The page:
I had a hard time getting into this book. It starts in the present and then retells the past and works back up to the present. Originally I was only going to give this book one star, but as I trudged through the beginning it did get better. It was about a politician and I'm not really into politics so that may have hindered me. Also, almost all the characters were referred to by three different names (for example: Patrick Dunn was also called Patsy, Pat, Dunnsie - I thought it was confusing).
Another gem by Joe Klein.Interesting expose on the experiences of a presidential candidate and IS written based on the 'character' Senator Charlie Martin, one of the men who opposes Gov. Jack Stanton (of the book Primary Colors)in their bid for the presidental nomination. (Loosely based on the Life of Bob Dole)
Unfortunately the Aberdeen library only had the abridged version, but I really liked it anyway. Joe Klein also wrote Primary Colors, which I adored, and this book was also politically driven and enjoyable. I especially enjoyed the lovestory, since I endeavor to be a political wife.
I was in the mood for some fluffy reading, and for me political books like this fit that bill. This book was really fun, though if you're not a political junkie like me, it could get tedious and maybe even boring at times. I like hearing about the ins and outs of Washington and campaigns . . .
Joe Klein's novel about American Politics...has the nice ring of an insider, or a truly closer observer, attempting to make sense of the wicked, complicated and financially corrupt crazy world of American Politics.
Ugh...only the third book in a lifetime of reading that I could not finish. Halfway through I stillo had not idea what the plot was and didn't care about the characters. I can't even sell this book at a garage sale.
Is it okay to rate a book if you didn't read it? Well, I thought I would enjoy this one, but within the first few pages the "f" word was used twice, and I decided that was too much. So I quit reading. The end.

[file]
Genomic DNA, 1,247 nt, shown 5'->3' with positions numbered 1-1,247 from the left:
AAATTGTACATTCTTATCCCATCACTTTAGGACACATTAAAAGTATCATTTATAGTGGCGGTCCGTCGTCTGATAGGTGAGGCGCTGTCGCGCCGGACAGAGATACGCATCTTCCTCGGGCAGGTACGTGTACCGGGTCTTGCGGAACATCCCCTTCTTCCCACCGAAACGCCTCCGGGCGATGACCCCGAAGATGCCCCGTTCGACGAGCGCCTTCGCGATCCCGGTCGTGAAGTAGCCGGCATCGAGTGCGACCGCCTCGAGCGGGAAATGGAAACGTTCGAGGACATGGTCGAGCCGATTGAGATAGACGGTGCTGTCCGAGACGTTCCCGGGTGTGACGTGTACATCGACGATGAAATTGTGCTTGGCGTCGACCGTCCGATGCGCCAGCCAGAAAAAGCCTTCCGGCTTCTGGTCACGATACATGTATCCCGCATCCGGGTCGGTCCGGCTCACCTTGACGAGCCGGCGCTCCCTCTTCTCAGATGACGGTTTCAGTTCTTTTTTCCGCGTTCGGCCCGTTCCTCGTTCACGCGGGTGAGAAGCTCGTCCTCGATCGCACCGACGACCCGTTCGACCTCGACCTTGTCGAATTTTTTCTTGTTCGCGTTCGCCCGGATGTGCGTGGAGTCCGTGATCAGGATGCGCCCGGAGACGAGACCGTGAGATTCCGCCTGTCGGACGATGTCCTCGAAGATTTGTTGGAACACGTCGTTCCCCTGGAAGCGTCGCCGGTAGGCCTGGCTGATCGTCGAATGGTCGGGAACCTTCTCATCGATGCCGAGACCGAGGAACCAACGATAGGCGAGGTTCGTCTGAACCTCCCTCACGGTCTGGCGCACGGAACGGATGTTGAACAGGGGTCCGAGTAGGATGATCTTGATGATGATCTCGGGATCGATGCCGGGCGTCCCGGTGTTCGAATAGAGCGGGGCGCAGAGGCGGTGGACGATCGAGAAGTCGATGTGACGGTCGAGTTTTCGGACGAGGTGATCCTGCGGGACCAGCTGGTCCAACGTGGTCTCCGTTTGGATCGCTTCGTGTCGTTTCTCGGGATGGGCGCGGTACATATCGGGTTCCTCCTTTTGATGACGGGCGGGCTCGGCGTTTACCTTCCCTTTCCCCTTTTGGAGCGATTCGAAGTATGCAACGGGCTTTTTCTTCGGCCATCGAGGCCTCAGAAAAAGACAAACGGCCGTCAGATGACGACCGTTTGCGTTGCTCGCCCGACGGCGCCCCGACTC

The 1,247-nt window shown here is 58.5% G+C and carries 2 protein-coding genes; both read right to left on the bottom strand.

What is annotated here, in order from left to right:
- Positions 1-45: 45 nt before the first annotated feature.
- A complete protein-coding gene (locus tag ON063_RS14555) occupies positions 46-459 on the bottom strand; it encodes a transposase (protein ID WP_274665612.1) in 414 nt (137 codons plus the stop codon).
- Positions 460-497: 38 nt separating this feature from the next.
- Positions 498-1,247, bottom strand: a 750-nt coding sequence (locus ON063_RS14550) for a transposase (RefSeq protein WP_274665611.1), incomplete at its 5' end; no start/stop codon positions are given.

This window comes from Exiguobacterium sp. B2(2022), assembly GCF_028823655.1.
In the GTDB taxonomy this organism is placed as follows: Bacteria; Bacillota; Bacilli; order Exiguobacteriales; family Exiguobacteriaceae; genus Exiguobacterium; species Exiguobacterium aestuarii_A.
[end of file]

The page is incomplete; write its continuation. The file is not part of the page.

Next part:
First half of the book is not very engaging. There is no cohesive story and the jumps between 1992 and 1994 are poorly outlined.The second half of the book is superb. The plot kicks in and its genuinely interesting and enjoyable.
Long. Nowhere near as entertaining as primary colours. Thought given the current us election that this would be a good time to give this one a go. I was wrong. I read Joe Klein every week in time magazine but this just didn't work.
Rated it 2 for obvious reasons. Tried reading it at intervals to see if it would grab me in any manner but alas it was not meant to be.wish Mr. Klien good luck with his future efforts. I do enjoy rading his short articles from time to time.
This was an audio tape. I don't remember why, but we did not care for the story.
A U.S. Senator who is struggling in all facets of his life. It moves slowly in places and has a cast of thousands but is worth while.
Not the politically driven novel I expected, which was a nice surprise. Charlie Martin was, in fact, a senator but this is really a love and life story. I liked it more than I thought I would.
I could not get interested in this book.
How did I not know about this book?
Not as good as Primary Colors but a decent fluffy political read to distract myself from this election season.
Ok, I like watching the Newsroom on TV better
fun, entertaining read. I thought it would be similar to primary colors, but this is full on fiction, not a veiled attempt at a documentary. enjoyable nonetheless
So funnythis is great for political junkies. Love all of Klein's books. The best part is that it was all true!
Entertaining novel about the process of American electoral politics on the national level. Will like if you are a fan of shows like The West Wing.